Carpentry glossary of terms

We have created the following carpentry glossary of terms to try and explain any jargon you have seen or heard.

Architrave
A decorative moulding surrounding a door or window.
Beading
A narrow strip of wood or mdf with a half round profile used as edging.
Bookmatch
A run of veneers arranged side by side to create a mirror image of grain patterns.
Bow
A warp in a run of timber.
Cantilever
A projecting beam (or other part of a structure) that is secured at one end only.
Carcass
A box or frame structure of a piece of furniture.
Caulk
A type of filler used to seal joints and gaps for example where skirting board meets a wall.
Chamfer
To bevel the end of a board at a 45’ angle.
Chipboard
A manufactured material made from wood chips pressed together and bound by resin.
Counter-sink
A type of screw and practice where the screw head does not protrude above a surface.
Cross grain
A wood grain that goes against the run of a length of timber.
Dado
A decorative paneling applied to the lower part of an internal wall.
Dado rail
A decorative moulding applied to an internal wall at a height of around 1m. Originally designed to protect a well from chair backs.
Dowel
A short round length of wood used to join timber together at a joint or to plug fixing holes.
End grain
The exposed surface of wood after cutting across timber.
Fibreboard
A lightweight and weak manufactured board often used when making cheaper furniture.
Finial
The decorative ornamental shape at the end of staircase newels. Often a ball or spike shaped ornament.
Flush door
Doors which have plain smooth sides, either in solid form or paneling applied to the surface of a door.
Grain
The appearance, size and direction of the fibres of the timber.
Hardboard
manufactured board made with compressed particles of wood formed together. One side of the board smooth with the other side rough. Hardboard in sheet form is often used and subfloor covering to give a smooth and flat surface.
Head
The top horizontal section of a window or door frame.
Hip
The meeting of two pitched roof surfaces, which meet at an external angle.
Jamb
The upright section of a door frame.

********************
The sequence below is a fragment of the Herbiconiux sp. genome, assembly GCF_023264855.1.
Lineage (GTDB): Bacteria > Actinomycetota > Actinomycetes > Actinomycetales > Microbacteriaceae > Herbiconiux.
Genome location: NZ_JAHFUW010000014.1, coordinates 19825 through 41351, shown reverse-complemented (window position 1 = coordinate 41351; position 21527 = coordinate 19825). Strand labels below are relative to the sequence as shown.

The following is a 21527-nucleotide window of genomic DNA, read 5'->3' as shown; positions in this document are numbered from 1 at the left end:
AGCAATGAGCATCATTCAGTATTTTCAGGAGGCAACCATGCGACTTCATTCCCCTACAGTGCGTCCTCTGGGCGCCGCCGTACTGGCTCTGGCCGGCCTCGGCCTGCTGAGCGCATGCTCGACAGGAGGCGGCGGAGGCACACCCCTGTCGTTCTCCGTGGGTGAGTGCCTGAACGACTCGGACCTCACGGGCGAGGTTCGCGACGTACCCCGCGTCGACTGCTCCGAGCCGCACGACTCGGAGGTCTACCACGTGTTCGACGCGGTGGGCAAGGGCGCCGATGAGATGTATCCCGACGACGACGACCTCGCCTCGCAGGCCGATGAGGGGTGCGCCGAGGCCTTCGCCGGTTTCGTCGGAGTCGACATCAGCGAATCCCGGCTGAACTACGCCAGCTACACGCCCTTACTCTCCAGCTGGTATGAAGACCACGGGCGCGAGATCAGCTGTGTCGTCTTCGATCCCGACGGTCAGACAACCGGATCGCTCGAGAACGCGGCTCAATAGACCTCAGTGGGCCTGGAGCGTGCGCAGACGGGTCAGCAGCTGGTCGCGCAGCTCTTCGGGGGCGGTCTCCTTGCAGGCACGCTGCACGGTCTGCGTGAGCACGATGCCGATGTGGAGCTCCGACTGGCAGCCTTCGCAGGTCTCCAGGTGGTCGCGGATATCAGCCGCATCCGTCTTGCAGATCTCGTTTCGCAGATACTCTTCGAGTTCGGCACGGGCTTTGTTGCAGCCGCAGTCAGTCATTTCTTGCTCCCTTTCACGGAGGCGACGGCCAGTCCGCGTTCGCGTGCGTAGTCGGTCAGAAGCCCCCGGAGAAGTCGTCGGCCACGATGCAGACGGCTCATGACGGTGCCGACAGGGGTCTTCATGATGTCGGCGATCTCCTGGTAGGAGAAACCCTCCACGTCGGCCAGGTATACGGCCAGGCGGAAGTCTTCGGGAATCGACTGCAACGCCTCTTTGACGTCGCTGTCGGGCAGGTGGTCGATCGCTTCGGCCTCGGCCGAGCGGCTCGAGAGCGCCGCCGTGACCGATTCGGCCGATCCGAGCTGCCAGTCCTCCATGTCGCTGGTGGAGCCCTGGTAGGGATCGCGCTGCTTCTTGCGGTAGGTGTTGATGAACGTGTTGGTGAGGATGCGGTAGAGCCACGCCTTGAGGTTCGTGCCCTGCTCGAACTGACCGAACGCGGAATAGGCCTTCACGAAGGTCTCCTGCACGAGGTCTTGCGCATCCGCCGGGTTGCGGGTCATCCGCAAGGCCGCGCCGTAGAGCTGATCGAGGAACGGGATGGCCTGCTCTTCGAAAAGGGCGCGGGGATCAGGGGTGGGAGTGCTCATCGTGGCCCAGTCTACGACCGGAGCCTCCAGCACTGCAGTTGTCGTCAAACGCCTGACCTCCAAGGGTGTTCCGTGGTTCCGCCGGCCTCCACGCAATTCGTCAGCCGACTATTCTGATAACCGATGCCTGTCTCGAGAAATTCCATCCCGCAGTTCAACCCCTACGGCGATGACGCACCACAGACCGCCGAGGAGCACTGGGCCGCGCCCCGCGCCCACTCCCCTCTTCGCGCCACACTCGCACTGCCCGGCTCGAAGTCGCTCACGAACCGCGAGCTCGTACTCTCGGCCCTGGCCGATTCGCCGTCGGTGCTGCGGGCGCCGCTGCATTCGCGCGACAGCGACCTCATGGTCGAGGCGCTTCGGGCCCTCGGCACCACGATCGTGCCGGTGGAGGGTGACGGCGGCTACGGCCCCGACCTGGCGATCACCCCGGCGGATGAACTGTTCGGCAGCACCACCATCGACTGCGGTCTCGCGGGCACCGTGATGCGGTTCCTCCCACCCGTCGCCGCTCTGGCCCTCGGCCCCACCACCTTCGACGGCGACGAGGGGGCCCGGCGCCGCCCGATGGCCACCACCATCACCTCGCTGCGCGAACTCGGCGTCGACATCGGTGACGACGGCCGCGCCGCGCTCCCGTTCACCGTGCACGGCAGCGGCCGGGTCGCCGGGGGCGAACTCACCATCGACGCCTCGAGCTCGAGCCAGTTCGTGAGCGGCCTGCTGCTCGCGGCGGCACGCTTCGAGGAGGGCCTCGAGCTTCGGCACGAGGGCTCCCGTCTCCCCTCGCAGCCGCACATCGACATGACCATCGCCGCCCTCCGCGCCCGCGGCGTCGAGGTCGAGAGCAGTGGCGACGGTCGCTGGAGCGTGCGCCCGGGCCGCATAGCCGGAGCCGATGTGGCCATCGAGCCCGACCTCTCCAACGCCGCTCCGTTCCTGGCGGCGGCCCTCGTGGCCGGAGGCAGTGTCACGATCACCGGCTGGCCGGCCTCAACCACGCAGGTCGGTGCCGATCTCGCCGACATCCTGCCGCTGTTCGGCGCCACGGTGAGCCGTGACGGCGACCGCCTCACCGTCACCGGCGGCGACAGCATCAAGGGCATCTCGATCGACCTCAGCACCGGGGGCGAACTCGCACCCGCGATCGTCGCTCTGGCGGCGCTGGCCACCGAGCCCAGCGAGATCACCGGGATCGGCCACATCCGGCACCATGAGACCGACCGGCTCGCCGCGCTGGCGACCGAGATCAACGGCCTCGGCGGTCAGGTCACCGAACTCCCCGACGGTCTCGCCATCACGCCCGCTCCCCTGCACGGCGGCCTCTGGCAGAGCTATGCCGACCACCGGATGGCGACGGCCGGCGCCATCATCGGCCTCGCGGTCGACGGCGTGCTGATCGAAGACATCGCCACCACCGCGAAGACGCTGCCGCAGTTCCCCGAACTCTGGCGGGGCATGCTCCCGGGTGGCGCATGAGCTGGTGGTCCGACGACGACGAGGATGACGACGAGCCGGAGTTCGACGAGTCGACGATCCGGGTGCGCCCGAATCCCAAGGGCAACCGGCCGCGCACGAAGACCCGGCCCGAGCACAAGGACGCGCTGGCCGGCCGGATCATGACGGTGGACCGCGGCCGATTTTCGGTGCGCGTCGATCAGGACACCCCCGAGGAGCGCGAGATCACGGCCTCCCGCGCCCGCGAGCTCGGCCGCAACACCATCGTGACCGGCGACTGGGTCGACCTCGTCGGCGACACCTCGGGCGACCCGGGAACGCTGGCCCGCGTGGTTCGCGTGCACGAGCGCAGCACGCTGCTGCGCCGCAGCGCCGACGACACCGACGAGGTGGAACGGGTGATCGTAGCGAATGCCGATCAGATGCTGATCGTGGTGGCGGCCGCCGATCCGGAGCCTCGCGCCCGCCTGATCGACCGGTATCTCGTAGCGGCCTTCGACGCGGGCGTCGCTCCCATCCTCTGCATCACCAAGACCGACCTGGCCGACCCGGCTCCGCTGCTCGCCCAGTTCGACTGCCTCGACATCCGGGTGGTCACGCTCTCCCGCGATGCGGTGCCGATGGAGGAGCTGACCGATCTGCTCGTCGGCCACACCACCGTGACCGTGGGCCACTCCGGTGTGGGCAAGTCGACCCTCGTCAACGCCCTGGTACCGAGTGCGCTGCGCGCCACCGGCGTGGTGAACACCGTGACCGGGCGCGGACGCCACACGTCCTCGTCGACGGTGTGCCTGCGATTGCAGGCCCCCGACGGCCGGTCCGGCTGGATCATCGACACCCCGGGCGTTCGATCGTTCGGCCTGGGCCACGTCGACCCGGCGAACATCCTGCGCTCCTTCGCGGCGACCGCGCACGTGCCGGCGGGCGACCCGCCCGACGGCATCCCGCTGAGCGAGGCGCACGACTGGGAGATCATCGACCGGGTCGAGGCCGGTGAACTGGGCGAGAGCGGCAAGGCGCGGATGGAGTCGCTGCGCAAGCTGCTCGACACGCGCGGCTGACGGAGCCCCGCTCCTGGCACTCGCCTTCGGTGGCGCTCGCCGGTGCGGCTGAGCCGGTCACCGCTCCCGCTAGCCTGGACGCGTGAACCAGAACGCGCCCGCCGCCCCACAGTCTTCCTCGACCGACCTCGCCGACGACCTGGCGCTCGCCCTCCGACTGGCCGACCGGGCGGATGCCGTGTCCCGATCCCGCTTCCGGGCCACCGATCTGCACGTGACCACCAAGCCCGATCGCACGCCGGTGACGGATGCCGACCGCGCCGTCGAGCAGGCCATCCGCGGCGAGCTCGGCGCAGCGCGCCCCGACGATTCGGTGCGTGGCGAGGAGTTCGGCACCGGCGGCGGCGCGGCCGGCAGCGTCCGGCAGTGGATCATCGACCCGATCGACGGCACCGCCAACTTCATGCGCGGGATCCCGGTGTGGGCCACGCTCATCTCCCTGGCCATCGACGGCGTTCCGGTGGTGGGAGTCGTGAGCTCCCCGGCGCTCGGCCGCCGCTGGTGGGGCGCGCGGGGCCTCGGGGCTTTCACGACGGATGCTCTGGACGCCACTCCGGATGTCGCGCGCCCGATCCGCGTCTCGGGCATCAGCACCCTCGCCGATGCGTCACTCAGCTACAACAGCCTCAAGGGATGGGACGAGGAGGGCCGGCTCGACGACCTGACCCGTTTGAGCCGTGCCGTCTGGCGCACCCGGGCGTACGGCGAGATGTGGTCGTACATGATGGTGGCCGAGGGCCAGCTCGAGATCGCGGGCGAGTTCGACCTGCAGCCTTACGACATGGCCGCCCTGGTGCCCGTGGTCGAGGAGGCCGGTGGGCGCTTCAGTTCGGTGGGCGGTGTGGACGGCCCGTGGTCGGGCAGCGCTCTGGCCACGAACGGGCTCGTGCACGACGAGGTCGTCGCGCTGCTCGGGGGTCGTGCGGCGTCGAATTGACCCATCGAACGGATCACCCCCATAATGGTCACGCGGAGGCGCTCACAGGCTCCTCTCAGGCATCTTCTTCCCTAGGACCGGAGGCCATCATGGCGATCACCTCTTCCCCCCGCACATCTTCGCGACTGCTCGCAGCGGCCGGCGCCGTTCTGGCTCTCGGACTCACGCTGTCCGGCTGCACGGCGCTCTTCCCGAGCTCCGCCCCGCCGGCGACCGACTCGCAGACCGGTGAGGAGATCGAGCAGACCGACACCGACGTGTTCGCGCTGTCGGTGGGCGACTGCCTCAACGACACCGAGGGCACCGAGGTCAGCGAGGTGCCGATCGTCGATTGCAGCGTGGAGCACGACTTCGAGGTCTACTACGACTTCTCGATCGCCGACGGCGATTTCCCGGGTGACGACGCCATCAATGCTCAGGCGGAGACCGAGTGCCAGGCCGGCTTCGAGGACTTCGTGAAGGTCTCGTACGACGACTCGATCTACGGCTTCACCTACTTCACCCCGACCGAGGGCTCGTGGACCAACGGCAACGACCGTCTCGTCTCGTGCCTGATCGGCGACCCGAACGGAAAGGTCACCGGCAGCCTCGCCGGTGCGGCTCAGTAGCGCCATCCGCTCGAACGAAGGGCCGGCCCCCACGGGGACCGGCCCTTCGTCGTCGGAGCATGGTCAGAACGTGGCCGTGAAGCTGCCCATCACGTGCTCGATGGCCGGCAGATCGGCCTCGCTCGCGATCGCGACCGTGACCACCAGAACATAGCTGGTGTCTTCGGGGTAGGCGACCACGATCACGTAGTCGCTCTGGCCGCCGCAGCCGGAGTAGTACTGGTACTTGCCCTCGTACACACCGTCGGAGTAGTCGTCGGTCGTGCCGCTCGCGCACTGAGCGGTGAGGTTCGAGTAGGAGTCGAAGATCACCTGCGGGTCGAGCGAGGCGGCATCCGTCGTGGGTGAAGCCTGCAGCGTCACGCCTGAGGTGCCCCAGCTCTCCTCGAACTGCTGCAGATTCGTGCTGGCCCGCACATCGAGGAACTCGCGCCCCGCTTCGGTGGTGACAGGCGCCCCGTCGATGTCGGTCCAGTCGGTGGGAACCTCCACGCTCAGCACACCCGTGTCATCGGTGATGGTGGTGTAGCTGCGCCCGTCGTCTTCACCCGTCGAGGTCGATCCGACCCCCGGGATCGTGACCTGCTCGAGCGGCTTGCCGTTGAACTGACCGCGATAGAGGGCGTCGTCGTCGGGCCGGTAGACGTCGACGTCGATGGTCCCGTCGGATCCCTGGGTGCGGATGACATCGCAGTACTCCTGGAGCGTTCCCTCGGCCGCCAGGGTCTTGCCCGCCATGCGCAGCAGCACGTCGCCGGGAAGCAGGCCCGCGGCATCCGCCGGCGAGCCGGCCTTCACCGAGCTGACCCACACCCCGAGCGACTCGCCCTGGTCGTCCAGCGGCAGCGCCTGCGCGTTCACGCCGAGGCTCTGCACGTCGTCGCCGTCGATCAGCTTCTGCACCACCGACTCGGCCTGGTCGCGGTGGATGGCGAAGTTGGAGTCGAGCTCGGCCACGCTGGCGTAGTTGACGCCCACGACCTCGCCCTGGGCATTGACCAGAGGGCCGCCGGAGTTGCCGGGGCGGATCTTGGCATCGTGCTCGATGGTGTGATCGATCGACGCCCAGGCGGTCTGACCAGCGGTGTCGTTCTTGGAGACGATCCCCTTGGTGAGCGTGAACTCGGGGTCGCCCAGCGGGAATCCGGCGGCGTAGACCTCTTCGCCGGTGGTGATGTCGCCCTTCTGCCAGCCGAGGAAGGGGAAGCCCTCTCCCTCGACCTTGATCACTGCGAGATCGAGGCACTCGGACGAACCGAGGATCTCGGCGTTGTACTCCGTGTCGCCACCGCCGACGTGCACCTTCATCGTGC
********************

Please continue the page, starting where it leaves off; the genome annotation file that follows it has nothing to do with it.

Jig
A device used to hold or guide work whilst cutting.
Kerf
The width of a saw cut, determined by the thickness of the saw blade.
Knot
A section of a branch or limb that is embedded in the timber.
Limb
A branch of a tree.
Medium-density fibreboard (MDF)
Compressed wooden fibres manufactured into sheets. A popular, and inexpensive building material.
Mitre
A 45 degree angle joint that neatly joins two pieces of timber together.
Picture rail
A rail placed a short distance below the ceiling used in combination with ornate hooks to hang pictures and paintings.
Plumb
Something that is perfectly perpendicular to the earth, relative to gravity.
Plywood
A board manufactured with a number of layers of wood or veneer stuck together at right angles to the previous layer.
Proud
To just protrude above the surface.
Purling
The main structural roof support timber: usually situated half way up the roof span: to which rafters are nailed.
Rafter
The supporting framing timber, sloping from ridge to wall plate.
Straightedge
A tool used for marking or cutting true and straight.
Stud wall
A timber framed internal wall faced with plasterboard that is non load bearing.
Subfloor
Flooring in modern houses usually consist of a subfloor for support and a floor covering used to give a good walking surface. Subfloors often have electrical wiring, plumbing, and other services placed within them.
Timber frame
A method of building where the structure of the building is created using heavy timbers.
Tongue and groove
A joining method that interlocks planks together producing a flat surface. Most commonly used in wooden flooring and paneling.